`` open import Data.Nat                              using    (ℕ; suc; zero; _+_; _*_; _≤_; _^_) open import Data.Bool                             using    (Bool; true; false; if_then_else_; _∨_) open import Data.List                             using    (List; _∷_; []; length) open import Data.Vec                              using    (Vec; _∷_; []) open import Data.Product                          using    (Σ-syntax; _,_) open import Data.Sum                              using    (_⊎_; inj₁; inj₂) open import Data.Empty                            using    (⊥) open import Relation.Binary.PropositionalEquality using    (_≡_; refl)  iterate : {A : Set} → ℕ → A → (A → A) → A iterate zero    z s = z iterate (suc n) z s = s (iterate n z s)  is-poly : (ℕ → ℕ) → Set is-poly f = Σ[ m ∈ ℕ ] ((n : ℕ) → f n ≤ 2 ^ m)  is-inj₂ : {A B : Set} → A ⊎ B → Bool is-inj₂ (inj₁  _) = false is-inj₂ (inj₂ _) = true  data fn : ℕ → Set where     fz : {n : ℕ} → fn (suc n)     fs : {n : ℕ} → fn n → fn (suc n)  ref : {A : Set} {n : ℕ} → fn n → Vec A n → A ref fz (a ∷ _) = a ref (fs m) (_ ∷ rest) = ref m rest  subs : {A : Set} {n : ℕ} → fn n → A → Vec A n → Vec A n subs fz a (_ ∷ rest) = a ∷ rest subs (fs m) a (b ∷ rest) = b ∷ subs m a rest  replicate : {A : Set} → (n : ℕ) → A → Vec A n replicate zero a = [] replicate (suc n) a = a ∷ replicate n a  data command (stacks : ℕ) (states : ℕ) : Set where   push   : fn stacks → Bool → fn states → command stacks states   pop    : fn stacks → fn states → fn states → fn states          → command stacks states   return : Bool → command stacks states  record machine : Set where   field     stacks : ℕ     states : ℕ     commands : Vec (command stacks states) states     initial-command : fn states  command-mach : machine → Set command-mach m = command (machine.stacks m) (machine.states m)  record state (m : machine) : Set where   constructor mkState   field     stacks : Vec (List Bool) (machine.stacks m)     current : fn (machine.states m)  step : (m : machine) → state m → (state m) ⊎ Bool exec : {m : machine} → command-mach m → state m → (state m) ⊎ Bool  step m s = exec (ref (state.current s) (machine.commands m)) s exec (return b) _ = inj₂ b exec (push i b c) s =   let     prev-stack : List Bool     prev-stack = ref i (state.stacks s)   in     inj₁ (mkState (subs i (b ∷ prev-stack) (state.stacks s)) c)  exec (pop i ct cf ce) s with ref i (state.stacks s) ... | []           = inj₁ (mkState (state.stacks s) ce) ... | true  ∷ rest = inj₁ (mkState (subs i rest (state.stacks s)) ct) ... | false ∷ rest = inj₁ (mkState (subs i rest (state.stacks s)) cf)  step-or-halted : (m : machine) → (state m) ⊎ Bool → (state m) ⊎ Bool step-or-halted m (inj₂ b) = inj₂ b step-or-halted m (inj₁ s) = step m s  nsteps : {m : machine} → ℕ → state m → (state m) ⊎ Bool nsteps {m} n s = iterate n (inj₁ s) (step-or-halted m)  initial-state : (m : machine) → List Bool → state m initial-state m l =   mkState (replicate (machine.stacks m) l) (machine.initial-command m)  record poly-time-machine : Set where   inductive   field     m : machine     runtime : ℕ → ℕ     poly : is-poly runtime     is-runtime : (l : List Bool)                → (is-inj₂ (nsteps (runtime (length l)) (initial-state m l))) ≡ true  get-inj₂ : {A B : Set} → (e : A ⊎ B) → is-inj₂ e ≡ true → B get-inj₂ (inj₁ x) () get-inj₂ (inj₂ x) _ = x  run-poly-time-machine : poly-time-machine → List Bool → Bool run-poly-time-machine m inp = get-inj₂ _ (poly-time-machine.is-runtime m inp)  np-machine : Set np-machine = poly-time-machine  search : ℕ → poly-time-machine → List Bool → Bool search zero    m inp = run-poly-time-machine m inp search (suc n) m inp = search n m (false ∷ inp) ∨ search n m (true ∷ inp)  run-np-machine : np-machine → List Bool → Bool run-np-machine m inp = search (length inp) m inp  P=NP : Set P=NP =   (m-np : np-machine) →     Σ[ m-p ∈ poly-time-machine ]       (((inp : List Bool) → run-poly-time-machine m-p inp ≡ run-np-machine m-np inp)) $$```$$ ``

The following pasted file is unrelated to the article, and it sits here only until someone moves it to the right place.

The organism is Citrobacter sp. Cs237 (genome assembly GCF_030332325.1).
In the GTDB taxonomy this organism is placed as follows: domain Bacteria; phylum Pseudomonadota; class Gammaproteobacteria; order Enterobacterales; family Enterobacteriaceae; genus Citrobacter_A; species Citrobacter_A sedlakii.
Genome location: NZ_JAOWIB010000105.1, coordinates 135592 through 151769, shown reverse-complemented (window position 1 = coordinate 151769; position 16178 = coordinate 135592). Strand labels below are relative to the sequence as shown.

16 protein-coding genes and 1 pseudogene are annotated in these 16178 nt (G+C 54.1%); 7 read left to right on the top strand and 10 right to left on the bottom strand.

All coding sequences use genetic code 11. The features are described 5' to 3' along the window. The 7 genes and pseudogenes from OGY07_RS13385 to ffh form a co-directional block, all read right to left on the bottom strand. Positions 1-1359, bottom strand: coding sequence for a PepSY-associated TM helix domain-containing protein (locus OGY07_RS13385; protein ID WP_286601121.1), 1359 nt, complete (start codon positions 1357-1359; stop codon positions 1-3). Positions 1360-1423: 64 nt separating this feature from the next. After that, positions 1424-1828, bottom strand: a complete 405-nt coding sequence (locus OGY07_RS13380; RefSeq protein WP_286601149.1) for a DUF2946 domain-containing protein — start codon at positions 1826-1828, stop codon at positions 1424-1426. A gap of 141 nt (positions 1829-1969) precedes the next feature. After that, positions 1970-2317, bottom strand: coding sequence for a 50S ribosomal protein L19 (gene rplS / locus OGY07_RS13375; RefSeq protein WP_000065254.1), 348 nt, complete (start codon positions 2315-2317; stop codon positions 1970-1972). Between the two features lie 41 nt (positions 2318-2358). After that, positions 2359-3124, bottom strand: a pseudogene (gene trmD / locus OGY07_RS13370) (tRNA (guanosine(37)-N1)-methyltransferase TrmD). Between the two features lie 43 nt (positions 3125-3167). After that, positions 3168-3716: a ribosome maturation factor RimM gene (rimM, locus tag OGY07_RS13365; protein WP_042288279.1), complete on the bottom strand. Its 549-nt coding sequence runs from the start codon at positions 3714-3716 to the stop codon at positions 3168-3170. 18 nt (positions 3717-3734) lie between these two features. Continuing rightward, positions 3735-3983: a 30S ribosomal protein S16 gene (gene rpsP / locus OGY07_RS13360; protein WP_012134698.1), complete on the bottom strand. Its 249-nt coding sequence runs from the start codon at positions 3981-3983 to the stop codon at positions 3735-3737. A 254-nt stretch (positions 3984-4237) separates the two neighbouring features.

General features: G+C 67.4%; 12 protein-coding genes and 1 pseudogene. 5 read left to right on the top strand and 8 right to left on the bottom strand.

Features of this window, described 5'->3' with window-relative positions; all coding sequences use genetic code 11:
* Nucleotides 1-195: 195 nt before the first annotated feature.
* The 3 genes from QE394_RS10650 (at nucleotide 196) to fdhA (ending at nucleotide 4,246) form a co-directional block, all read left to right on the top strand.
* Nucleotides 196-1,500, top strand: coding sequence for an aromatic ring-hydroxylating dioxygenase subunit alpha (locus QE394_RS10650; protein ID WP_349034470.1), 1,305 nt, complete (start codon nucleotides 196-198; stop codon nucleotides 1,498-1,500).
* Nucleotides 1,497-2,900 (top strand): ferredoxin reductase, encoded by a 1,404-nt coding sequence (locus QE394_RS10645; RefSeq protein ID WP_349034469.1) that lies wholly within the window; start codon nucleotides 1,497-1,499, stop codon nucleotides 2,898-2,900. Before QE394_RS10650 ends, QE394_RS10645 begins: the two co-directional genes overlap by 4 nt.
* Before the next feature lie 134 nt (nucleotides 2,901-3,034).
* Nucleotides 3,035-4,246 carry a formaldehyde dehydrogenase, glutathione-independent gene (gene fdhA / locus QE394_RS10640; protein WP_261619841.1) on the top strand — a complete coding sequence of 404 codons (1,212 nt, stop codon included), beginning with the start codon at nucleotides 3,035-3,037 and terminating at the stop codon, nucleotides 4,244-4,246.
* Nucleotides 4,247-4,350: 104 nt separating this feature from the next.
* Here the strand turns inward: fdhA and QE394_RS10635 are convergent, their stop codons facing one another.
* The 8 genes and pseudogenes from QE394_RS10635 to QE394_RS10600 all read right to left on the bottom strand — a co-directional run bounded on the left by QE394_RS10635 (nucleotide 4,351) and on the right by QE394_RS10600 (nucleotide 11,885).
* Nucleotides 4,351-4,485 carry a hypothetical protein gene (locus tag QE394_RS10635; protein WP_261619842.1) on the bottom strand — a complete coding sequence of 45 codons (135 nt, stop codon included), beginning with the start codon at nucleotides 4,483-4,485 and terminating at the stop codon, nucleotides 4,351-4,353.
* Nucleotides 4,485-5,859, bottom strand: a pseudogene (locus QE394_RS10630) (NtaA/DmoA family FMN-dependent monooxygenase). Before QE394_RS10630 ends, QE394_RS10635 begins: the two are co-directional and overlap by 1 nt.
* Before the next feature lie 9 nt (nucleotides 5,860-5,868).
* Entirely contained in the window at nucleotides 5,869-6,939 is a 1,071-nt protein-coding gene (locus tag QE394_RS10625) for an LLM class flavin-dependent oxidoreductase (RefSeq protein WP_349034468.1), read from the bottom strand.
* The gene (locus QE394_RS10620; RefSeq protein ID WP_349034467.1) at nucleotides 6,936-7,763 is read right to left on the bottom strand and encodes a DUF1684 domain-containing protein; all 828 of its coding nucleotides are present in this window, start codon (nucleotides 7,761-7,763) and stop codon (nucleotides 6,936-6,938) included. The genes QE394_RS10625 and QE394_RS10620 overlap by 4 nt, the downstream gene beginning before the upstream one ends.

## Is this proof of the map fusion law correct?